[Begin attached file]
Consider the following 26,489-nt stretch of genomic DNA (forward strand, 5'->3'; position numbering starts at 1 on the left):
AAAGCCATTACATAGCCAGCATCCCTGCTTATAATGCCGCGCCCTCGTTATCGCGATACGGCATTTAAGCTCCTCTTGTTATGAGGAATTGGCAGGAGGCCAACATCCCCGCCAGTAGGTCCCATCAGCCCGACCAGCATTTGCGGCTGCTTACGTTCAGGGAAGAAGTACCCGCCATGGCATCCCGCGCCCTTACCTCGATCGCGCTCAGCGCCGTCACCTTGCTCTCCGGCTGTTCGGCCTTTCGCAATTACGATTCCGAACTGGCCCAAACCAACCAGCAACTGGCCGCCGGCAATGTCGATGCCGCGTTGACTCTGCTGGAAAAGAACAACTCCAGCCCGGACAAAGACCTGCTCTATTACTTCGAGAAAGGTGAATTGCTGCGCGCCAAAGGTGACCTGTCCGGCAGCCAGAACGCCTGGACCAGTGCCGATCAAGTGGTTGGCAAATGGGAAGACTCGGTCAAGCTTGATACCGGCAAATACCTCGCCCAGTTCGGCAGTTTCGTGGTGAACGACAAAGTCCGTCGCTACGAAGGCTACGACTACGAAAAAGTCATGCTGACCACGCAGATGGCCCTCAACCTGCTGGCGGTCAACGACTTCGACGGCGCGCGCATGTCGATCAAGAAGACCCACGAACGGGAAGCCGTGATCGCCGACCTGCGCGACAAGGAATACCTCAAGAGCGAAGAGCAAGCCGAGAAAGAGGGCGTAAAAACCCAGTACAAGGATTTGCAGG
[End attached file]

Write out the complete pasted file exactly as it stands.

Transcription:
Consider the following 26,489-nt stretch of genomic DNA (forward strand, 5'->3'; position numbering starts at 1 on the left):
AAAGCCATTACATAGCCAGCATCCCTGCTTATAATGCCGCGCCCTCGTTATCGCGATACGGCATTTAAGCTCCTCTTGTTATGAGGAATTGGCAGGAGGCCAACATCCCCGCCAGTAGGTCCCATCAGCCCGACCAGCATTTGCGGCTGCTTACGTTCAGGGAAGAAGTACCCGCCATGGCATCCCGCGCCCTTACCTCGATCGCGCTCAGCGCCGTCACCTTGCTCTCCGGCTGTTCGGCCTTTCGCAATTACGATTCCGAACTGGCCCAAACCAACCAGCAACTGGCCGCCGGCAATGTCGATGCCGCGTTGACTCTGCTGGAAAAGAACAACTCCAGCCCGGACAAAGACCTGCTCTATTACTTCGAGAAAGGTGAATTGCTGCGCGCCAAAGGTGACCTGTCCGGCAGCCAGAACGCCTGGACCAGTGCCGATCAAGTGGTTGGCAAATGGGAAGACTCGGTCAAGCTTGATACCGGCAAATACCTCGCCCAGTTCGGCAGTTTCGTGGTGAACGACAAAGTCCGTCGCTACGAAGGCTACGACTACGAAAAAGTCATGCTGACCACGCAGATGGCCCTCAACCTGCTGGCGGTCAACGACTTCGACGGCGCGCGCATGTCGATCAAGAAGACCCACGAACGGGAAGCCGTGATCGCCGACCTGCGCGACAAGGAATACCTCAAGAGCGAAGAGCAAGCCGAGAAAGAGGGCGTAAAAACCCAGTACAAGGATTTGCAGG